Sep 25, '06There is a lot of research being done with regards to malnourishment in post-op Roux-en-Y (bariatric surgery) patients. I did some research while doing clinicals on a surgical floor this summer.
Many of these patients are at risk for protein-energy malnutrition and vitamin deficiencies. They can also become dehydrated quite quickly because it is difficult for them to consume an adequate amount of liquids, especially initially. The infection risk in this population is high because their diets are often protein-deficient.
A quick Medline search will pull up more information than you could ever want to know...
Sep 25, '06Quote from krisosomething about using "starvation" and "good" in the same sentence that gives me an uneasy feeling... To me good starvation is an oxymoron. Pictures of starving, bloated people pop up in my head. Nothing good about that. Perhaps it is the wording that bothers me.
I think that did throw us off.
What the poster is really after is some information about weight loss and fasting.
Sep 25, '06i agree with [color=#330000]smilingblueyes. you have to take care of the mental/emotional side as well.
i think fasting would be a huge mistake. i'm very active, fit, and know a thing or two about weight. if you fast, what's going to happen is you're going to lose weight, of course. but you are not going to choose where you lose the weight from. this is going to result in a total mass loss from both fat and muscle. you're going to lose muscle, which is going to slow your metabolism down even further from what it currently is. when you start eating properly again, you're going to put all that weight back on, and then some.
this is not at all the correct way to lose. you need to combine exercise with reduce (not absent) calories. it's going to take longer this way, but the weight will be much easier to keep off if you lose no more than 2 lbs/week. even if you are grossly obese, do not attempt to lose more than this.
you need exercise to both keep your metabolism high, and exercise to either increase or maintain muscle mass. you also need to modify your diet so that you are not intaking more calories than you need to maintain your weight. it's a lifetime commitment. you cannot simply lose a ton of weight and then go back to your current lifestyle.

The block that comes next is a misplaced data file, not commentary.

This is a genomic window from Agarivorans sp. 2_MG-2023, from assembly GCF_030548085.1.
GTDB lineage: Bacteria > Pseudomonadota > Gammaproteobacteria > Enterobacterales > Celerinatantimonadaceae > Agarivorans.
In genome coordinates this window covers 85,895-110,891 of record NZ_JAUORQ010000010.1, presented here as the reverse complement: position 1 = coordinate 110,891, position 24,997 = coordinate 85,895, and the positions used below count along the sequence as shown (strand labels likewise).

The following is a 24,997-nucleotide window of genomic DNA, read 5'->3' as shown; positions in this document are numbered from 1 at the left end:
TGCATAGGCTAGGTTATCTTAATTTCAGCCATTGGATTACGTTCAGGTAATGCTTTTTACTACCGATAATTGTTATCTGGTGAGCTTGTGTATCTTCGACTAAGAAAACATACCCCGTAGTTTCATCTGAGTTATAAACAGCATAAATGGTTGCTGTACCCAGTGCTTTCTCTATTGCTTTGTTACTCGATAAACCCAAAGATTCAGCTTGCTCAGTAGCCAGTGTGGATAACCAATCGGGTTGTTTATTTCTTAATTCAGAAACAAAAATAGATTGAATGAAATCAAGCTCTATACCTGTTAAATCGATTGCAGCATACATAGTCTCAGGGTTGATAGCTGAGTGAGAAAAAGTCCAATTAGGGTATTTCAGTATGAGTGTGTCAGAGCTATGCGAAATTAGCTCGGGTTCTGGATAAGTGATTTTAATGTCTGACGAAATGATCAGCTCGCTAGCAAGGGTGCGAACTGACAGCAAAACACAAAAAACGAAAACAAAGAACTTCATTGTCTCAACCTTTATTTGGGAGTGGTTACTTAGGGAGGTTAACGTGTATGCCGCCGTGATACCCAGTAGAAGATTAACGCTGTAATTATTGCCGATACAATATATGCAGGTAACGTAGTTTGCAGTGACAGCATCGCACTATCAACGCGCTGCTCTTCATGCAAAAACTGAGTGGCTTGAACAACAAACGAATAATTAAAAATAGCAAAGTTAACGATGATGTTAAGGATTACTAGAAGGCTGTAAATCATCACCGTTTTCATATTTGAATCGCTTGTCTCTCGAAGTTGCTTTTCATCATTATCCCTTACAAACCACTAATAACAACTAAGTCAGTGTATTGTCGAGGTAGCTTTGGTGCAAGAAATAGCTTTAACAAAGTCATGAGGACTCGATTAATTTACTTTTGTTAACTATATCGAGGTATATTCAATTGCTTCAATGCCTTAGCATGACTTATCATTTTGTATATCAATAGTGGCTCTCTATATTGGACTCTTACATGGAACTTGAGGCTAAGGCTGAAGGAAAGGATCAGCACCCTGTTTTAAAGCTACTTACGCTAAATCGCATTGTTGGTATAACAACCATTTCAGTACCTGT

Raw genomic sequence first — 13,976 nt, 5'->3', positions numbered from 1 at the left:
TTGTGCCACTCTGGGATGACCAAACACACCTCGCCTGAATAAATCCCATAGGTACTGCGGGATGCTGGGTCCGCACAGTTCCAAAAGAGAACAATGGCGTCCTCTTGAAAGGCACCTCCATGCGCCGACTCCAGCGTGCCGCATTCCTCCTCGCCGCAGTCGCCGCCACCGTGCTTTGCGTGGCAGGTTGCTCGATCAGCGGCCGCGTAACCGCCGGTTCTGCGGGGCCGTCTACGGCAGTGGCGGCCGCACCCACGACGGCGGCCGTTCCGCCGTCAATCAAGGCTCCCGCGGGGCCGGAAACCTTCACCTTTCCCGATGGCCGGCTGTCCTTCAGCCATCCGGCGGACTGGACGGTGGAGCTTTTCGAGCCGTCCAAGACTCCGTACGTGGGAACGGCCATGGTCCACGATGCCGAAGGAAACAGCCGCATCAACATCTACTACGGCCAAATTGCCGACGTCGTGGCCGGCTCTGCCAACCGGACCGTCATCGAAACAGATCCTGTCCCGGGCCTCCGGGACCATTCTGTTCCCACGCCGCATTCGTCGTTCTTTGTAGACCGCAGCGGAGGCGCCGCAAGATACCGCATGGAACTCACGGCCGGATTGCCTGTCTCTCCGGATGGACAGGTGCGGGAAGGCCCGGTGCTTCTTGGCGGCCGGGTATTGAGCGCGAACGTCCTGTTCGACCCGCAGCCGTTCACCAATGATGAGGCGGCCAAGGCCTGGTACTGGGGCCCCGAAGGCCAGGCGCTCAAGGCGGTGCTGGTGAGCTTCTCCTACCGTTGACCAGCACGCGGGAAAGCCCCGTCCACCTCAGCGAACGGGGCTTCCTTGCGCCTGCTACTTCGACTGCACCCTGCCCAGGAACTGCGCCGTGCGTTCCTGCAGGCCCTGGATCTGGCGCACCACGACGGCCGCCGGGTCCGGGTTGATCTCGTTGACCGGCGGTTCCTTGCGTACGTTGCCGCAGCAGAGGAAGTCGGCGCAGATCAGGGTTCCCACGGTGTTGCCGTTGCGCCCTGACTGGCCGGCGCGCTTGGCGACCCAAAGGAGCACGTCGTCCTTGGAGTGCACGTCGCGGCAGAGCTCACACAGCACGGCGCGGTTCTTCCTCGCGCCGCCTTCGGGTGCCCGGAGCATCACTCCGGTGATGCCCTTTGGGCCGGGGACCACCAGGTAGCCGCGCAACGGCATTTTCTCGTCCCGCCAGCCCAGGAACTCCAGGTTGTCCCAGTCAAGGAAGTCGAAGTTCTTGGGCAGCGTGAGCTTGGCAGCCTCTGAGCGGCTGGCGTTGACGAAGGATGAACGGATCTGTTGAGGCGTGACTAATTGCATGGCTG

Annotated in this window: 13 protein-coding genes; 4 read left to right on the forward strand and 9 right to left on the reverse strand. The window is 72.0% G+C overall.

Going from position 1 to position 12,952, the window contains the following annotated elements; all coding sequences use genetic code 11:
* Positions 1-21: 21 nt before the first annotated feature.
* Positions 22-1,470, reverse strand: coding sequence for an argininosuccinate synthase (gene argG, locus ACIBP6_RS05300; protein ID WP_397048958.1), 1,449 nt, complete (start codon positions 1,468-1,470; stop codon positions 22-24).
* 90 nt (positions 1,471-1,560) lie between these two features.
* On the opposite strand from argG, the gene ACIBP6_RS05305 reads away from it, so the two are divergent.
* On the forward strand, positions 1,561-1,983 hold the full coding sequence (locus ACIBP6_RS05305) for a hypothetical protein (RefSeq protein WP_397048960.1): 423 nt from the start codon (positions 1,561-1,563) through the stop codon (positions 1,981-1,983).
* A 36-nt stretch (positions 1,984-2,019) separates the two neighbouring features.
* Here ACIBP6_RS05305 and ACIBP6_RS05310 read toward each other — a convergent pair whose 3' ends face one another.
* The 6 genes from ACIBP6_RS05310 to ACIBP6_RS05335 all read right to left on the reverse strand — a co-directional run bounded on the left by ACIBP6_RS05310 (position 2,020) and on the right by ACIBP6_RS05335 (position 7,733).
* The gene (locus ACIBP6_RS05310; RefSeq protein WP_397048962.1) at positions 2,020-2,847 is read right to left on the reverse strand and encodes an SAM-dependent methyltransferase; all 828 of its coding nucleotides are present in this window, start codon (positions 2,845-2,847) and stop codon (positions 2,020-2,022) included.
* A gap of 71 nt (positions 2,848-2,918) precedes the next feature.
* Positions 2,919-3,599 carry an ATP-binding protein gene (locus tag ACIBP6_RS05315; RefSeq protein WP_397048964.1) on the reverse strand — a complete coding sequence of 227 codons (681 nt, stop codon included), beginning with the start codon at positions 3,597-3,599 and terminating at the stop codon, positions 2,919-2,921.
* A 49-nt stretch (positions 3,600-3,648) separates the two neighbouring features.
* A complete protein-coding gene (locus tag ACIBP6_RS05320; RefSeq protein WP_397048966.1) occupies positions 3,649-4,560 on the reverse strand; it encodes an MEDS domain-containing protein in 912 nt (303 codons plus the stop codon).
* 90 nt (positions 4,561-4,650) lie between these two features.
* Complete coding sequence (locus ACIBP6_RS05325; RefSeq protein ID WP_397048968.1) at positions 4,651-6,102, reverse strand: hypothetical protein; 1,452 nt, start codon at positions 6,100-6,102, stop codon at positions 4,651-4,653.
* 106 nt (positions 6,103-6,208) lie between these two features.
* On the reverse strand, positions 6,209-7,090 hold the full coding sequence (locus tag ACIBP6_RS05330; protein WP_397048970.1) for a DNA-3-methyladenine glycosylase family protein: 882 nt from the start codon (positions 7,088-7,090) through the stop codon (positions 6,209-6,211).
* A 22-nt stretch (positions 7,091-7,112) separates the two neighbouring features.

you also need patience. you didn't become overweight overnight, you cannot undo it this quickly either.
that's my take on the issue. there's no magic pill. time, commitment, and lifestyle change is the only way to lose weight permanently. i would rather you keep the weight on than yo-yo up and down.
oh, and depsite all the diet fads, they are all nonsense. they are just that...diet fads. you need to permanently reduce intake of all foods, and that's the end of it.
Sep 25, '06[Comment edited per request, SBE.]
That said, I finally found the thread that this thread reminded me of. OP, you might want to check it out for some interesting information:
https://allnurses.com/forums/f8/logi...ok-159384.htmlLast edit by UM Review RN on Sep 25, '06
Sep 25, '06Can we please keep the word "troll" out of this thread? It seems to me, at least, to have value. Like Tweety said, if you find the thread annoying or flaming, please report problematic posts and then leave it to us to help out. Otherwise, yes, it can easily become a flame-fest.
Thanks so much.
Sep 25, '06Quote from mvanz9999and the main muscle of importance is the heart.i agree with [color=#330000]smilingblueyes. you have to take care of the mental/emotional side as well.
i think fasting would be a huge mistake. i'm very active, fit, and know a thing or two about weight. if you fast, what's going to happen is you're going to lose weight, of course. but you are not going to choose where you lose the weight from. this is going to result in a total mass loss from both fat and muscle. you're going to lose muscle, which is going to slow your metabolism down even further from what it currently is...